TPE's – Advantages and Disadvantages


Advantages Disadvantages
  • Recyclable. They have typical elastic properties of rubbers which are not recyclable
  • Require little or no compounding, with no need to add reinforcing agents, stabilizers or cure systems
  • Consume less energy
  • They melt at elevated temperatures and this can limit their utility with certain engineering plastics
  • May require drying before processing
  • There are a limited number of low modulus materials that can be used in TPE’s

TPE's are often used when conventional elastomer materials cannot provide the range of physical properties needed in the product. Thus, their use in applications is end-use driven and specific TPE’s are used based on the final need.

This is another example of the requirement to achieve the appropriate balance of modulus and impact properties with the impact modification of engineering plastics. This is a feature that is relevant and important to all of the described approaches.

Impact Modification Strategies for Engineering Polymers


#4. Modification with Bulk Elastomeric Compounds


The approach of using bulk elastomeric compounds as impact modifiers is different from the use of core-shell materials because the size of the dispersed rubber phase is dependent on the processing conditions that are utilized. This does allow for the control of the particle size in the final impact-modified product.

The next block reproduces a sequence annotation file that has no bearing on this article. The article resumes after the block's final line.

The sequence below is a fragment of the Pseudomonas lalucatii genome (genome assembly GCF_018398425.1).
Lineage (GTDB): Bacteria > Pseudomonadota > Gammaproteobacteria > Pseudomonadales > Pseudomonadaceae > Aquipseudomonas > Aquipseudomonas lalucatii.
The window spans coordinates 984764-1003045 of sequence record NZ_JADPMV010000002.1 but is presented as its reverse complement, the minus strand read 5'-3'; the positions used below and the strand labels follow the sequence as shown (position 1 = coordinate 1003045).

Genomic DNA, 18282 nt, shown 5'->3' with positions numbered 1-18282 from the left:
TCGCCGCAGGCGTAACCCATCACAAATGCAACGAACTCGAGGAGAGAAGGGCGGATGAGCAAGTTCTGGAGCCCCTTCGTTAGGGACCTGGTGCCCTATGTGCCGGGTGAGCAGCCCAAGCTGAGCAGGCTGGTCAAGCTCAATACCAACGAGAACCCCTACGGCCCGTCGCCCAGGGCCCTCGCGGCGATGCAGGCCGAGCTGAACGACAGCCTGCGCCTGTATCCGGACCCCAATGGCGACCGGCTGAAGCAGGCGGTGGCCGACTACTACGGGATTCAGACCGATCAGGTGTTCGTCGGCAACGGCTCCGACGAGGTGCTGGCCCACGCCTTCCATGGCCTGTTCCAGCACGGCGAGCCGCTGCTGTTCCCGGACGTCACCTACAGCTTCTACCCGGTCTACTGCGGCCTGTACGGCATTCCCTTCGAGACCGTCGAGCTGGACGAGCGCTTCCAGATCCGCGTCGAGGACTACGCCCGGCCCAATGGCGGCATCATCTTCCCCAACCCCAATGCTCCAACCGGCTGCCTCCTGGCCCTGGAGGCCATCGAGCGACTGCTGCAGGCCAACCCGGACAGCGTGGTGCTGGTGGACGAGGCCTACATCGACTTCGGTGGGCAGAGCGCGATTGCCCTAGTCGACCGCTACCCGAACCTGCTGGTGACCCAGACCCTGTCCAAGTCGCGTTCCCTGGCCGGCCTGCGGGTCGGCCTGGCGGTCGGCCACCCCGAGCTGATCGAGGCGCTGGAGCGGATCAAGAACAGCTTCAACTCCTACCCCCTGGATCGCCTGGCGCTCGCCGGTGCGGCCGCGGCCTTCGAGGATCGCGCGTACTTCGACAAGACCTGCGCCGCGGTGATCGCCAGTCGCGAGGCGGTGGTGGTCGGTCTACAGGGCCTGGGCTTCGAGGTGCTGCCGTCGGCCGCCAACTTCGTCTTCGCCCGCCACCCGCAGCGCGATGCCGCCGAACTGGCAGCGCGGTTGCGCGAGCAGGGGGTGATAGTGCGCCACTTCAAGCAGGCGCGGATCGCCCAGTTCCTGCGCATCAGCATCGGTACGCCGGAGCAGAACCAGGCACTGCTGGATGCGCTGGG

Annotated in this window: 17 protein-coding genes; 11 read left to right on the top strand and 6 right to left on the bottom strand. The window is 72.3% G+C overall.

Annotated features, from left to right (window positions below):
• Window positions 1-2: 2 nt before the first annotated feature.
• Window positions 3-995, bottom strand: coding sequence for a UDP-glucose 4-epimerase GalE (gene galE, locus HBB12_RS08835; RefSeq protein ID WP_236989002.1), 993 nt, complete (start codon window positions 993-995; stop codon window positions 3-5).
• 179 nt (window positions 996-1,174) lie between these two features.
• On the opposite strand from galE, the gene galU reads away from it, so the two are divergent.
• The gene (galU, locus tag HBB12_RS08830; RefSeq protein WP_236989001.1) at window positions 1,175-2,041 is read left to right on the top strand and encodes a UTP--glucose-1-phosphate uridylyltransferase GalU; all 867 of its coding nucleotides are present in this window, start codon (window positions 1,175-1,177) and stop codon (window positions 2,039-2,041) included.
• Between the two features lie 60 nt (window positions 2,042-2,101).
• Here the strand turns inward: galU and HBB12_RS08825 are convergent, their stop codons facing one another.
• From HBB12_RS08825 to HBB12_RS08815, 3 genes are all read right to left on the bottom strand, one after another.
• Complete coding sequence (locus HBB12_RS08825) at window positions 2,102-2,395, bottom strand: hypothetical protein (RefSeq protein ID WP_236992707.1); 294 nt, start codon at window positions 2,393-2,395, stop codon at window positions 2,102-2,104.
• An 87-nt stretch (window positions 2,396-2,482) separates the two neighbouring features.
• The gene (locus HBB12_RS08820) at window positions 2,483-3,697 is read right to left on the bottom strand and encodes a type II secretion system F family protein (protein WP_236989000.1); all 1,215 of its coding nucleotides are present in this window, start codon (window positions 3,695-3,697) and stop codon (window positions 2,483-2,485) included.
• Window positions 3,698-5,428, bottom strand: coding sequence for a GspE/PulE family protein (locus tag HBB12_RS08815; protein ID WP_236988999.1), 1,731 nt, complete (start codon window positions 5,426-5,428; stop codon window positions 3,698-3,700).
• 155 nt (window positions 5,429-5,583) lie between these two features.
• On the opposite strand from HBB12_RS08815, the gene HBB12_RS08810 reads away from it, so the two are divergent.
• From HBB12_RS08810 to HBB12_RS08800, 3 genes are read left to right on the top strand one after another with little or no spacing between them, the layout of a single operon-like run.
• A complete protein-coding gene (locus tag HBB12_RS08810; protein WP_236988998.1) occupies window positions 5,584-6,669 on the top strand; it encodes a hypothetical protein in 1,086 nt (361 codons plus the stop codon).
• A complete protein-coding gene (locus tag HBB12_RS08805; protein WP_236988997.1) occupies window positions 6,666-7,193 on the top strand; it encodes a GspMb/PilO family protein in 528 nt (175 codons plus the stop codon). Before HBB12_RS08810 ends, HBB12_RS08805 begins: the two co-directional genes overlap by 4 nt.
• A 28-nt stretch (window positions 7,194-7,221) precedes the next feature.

Disadvantages of Using Elastomers as Impact Modifiers

One of the biggest drawbacks of the approach is that the stiffness decrease that is observed with the addition of an elastomer is typically larger than is observed with the use of core-shell modifiers.

This means that if the retention of the stiffness that is offered by the engineering plastic is critical to the application, the concentration of elastomer must be adjusted appropriately.

Example: PBT Modification Using Elastomeric Compound

In that case, processing conditions of the PBT/elastomer mixtures affect the size of the elastomer particles and, hence, the impact modification that is achieved. In addition, the relative viscosities of the components will affect the morphology in the final blend.

Since the melt viscosities are directly related to the molecular weights of the polymers, it follows that the molecular weights are important factors in defining the observed impact modifications.


Commercially Available Impact Modifiers






Polymer Application Check Latest News on Impact Modifiers


Channel Alerts

Receive weekly digests on hot topics

Birla Carbon Black
Back to Top